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Bay State College Donates Entire College Library to the Internet Archive

19 Feb 2021 8:59 PM | Anonymous

Bay State College’s Boston Campus has donated its entire undergraduate library to the Internet Archive so that the digital library can preserve and scan the books, while allowing Bay State to gain much needed open space for student collaboration. By donating and scanning its 11,000-volume collection centered on fashion, criminal justice, allied health, and business books, Bay State’s Boston campus decided to “flip entirely to digital.”

You can read more about the move at

Comment: OK, now here is a proposal I believe is worth pondering: Should we promote the same kind of moves for most (or all) genealogy libraries?

Most of the smaller genealogy libraries are woefully underfunded. Also, access to these libraries is a problem if the would-be patron lives a long distance away, such as in another country. Wouldn't it be better to place all books that may legally be copied or digitized online and make them available 24 hours a day, to every place in the world? (Optionally, the books could also be placed back on the shelves after being digitized for local use.)

Yes, I would even pay a reasonable amount to access them remotely. That would be a lot cheaper than what I have paid in past years for travel to remote locations, hotels, restaurant meals, and more expenses I don't even want to contemplate.

Yes, I am in favor of digitizing all sorts of things and make those digital images online. Is it a perfect solution? Absolutely not but I am sure that it is better than the present system of storing a few things here, a few things there, and lots of things not documented or not available at all because of travel constraints.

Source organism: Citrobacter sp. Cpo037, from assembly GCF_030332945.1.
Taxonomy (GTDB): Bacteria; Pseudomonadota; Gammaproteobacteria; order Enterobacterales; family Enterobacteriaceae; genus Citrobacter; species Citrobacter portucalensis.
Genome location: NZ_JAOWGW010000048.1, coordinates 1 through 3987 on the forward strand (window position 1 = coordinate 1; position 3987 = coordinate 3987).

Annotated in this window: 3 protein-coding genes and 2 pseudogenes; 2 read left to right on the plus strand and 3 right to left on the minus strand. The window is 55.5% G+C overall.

What do you think?


  • 20 Feb 2021 11:15 AM | Anonymous
    Excellent idea!
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  • 20 Feb 2021 12:06 PM | Anonymous
    My society has 17,000+ items in a library that's been built up over the last century. We are needing to downsize (financial reasons mostly) and are talking with the Internet Archive about donating part of our holdings to them.

    There are many positives, but there's one nagging negative, or potential negative. There is a lawsuit in progress filed by a group of publishers and authors against the Internet Archive that aims to put them out of business. While I believe the "right" is on the side of the Internet Archive, we all know that the courts don't always come down on the "right" side of things.

    We've not given up on this idea, but we are needing to better understand the risks involved. If we donate materials to the IA and this lawsuit takes it down, we won't get those materials back (we've asked).

    I've just started reading a good book on this subject, "The End of Ownership, Personal Property in the Digital Economy" by Perzanowski and Schultz. It has a section dealing with virtual libraries that addresses some of these issues.
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